6. Evaluate how the author uses Latin quotes to divide the narrative. What is the importance of the quotes and how do they help shape the story? For instance, part three opens with “Qui desiderat pacem, praeparet bellum,” which translated means: If you want peace, prepare for war. Which characters are preparing for war and with whom? Explain why you agree or disagree with this statement.

7. Consider the ways in which the Laughing Gnome might function as a symbol in the novel. Why do you think Harry left the gnome to Straitley? Do you believe that Straitley uses the gift wisely? Why or why not? What would you have done if you were in his shoes?

8. Why do you think the author chose not to identify who was writing the journal until the end of the novel? Would knowing his identity from the start change your view of him and his actions? Why or why not? What do you make of the narrator’s capitalization of his condition? What do you think his condition is?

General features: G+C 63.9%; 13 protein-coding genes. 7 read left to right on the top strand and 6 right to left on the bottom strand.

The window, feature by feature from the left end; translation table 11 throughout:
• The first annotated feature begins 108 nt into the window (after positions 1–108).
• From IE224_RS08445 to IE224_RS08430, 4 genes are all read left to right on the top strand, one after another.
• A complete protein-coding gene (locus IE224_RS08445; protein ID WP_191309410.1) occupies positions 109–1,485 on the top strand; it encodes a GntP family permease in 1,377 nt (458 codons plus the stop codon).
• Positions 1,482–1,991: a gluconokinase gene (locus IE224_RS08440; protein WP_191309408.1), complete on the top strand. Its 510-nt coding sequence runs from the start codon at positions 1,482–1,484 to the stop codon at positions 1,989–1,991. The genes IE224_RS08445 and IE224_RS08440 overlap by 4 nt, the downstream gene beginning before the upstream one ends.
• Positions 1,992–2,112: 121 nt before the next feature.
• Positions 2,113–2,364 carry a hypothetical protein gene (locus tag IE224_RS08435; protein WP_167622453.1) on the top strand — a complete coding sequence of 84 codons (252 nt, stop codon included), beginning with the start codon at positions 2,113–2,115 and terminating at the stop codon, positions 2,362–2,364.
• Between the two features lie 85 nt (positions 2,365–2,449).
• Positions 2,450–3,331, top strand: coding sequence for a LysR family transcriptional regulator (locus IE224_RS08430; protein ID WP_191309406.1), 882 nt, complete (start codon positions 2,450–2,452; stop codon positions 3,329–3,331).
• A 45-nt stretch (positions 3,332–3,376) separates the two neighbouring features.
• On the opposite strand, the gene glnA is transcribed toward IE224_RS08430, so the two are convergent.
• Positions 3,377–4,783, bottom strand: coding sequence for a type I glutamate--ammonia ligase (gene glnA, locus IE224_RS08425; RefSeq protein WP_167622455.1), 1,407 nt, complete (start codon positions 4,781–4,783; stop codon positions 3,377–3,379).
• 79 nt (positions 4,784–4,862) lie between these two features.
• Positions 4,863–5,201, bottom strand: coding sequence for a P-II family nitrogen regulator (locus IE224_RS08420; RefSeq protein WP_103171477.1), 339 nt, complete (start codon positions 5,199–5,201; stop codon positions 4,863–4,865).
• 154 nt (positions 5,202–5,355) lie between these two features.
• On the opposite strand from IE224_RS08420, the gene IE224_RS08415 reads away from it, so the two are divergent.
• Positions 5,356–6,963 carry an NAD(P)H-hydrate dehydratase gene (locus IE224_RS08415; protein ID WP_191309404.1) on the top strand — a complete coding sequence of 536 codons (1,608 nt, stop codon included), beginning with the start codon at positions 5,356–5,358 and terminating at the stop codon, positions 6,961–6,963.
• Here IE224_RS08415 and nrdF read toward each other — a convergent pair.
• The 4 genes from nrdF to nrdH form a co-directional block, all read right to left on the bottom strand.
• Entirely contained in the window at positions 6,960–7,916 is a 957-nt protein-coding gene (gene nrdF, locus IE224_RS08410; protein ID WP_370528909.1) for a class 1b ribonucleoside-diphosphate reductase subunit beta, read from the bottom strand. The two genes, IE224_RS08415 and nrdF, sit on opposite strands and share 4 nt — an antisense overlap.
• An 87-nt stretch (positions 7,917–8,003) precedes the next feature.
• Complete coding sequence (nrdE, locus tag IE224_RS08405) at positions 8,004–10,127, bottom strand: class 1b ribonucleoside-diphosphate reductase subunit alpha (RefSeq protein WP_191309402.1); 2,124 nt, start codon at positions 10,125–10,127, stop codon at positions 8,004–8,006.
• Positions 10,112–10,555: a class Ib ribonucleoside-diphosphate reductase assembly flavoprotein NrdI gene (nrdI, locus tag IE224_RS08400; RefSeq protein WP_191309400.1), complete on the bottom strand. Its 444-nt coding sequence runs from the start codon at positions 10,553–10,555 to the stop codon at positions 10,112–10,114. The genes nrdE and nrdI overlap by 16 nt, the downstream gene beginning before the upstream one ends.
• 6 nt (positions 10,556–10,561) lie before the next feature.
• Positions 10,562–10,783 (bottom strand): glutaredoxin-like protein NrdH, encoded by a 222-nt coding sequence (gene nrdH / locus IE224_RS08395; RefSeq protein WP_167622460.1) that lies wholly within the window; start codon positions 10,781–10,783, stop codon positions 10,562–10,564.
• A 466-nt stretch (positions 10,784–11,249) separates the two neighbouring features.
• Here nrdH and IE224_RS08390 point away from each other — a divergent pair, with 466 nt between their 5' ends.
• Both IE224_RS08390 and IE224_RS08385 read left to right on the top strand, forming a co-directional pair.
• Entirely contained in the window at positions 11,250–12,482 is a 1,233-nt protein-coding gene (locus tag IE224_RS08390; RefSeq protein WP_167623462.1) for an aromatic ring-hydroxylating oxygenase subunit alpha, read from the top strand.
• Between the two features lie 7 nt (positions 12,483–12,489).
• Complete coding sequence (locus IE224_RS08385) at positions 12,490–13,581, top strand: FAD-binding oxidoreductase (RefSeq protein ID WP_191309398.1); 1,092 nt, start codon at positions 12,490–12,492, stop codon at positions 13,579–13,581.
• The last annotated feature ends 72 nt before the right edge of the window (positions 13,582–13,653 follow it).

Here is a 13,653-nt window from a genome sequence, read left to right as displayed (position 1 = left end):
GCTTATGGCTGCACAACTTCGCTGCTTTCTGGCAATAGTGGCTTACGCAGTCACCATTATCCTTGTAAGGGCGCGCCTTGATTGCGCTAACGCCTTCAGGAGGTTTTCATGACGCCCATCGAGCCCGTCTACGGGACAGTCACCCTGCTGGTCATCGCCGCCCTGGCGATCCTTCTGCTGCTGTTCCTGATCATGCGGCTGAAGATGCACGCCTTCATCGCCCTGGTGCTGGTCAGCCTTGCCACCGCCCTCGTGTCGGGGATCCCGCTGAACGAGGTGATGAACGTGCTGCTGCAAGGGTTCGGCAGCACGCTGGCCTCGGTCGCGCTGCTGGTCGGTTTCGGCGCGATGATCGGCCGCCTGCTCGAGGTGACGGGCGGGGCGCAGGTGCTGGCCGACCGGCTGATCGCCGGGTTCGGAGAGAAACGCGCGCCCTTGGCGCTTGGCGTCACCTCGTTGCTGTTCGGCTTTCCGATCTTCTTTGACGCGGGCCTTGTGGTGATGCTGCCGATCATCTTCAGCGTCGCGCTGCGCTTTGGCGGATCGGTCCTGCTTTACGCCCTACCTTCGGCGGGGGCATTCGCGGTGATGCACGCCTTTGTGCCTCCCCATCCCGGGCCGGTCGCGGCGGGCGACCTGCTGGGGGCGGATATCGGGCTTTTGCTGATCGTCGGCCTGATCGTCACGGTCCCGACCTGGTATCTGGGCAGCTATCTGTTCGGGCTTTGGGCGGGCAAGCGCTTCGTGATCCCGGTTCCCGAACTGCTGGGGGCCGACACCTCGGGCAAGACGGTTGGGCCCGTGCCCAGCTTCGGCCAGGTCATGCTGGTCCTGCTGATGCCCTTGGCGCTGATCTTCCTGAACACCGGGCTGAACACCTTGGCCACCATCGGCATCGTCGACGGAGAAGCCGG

9. Guilt is a major theme throughout the novel. Evaluate the role of guilt in the lives of the characters. What are the characters guilty of? How do the characters deal with their guilt? Does it compel them to try and right past wrongs, or make them more culpable? Is the guilt justifiable? Explain.

10. Many know the Christmas carol Good King Wenceslas, but most aren’t aware that the song is based on a real-life figure from history. Saint Wenceslaus was a martyr and is the patron saint of Bohemia. On page 399, Straitley says, “And now, Charlie Nutter, whose middle name—Wenceslas—he managed to hide so completely from both his peers and his masters during his time at St. Oswald’s, and whose ghost still appears as that thin, nervous boy I overlooked so easily . . .” Discuss the significance of Charlie’s middle name. Find examples in the novel of Charlie fulfilling the role of a martyr.

11. On page 395, Eric asks Straitley, “How well do we really know our friends?” Discuss the significance of this conversation and the affect it has on their friendship going forward. What do you think of Eric and his actions?

12. Evaluate the ending of the book. Were you satisfied with what happened to the characters and how the story ended? If you could write the ending, what might you have done differently?

Enhance Your Book Club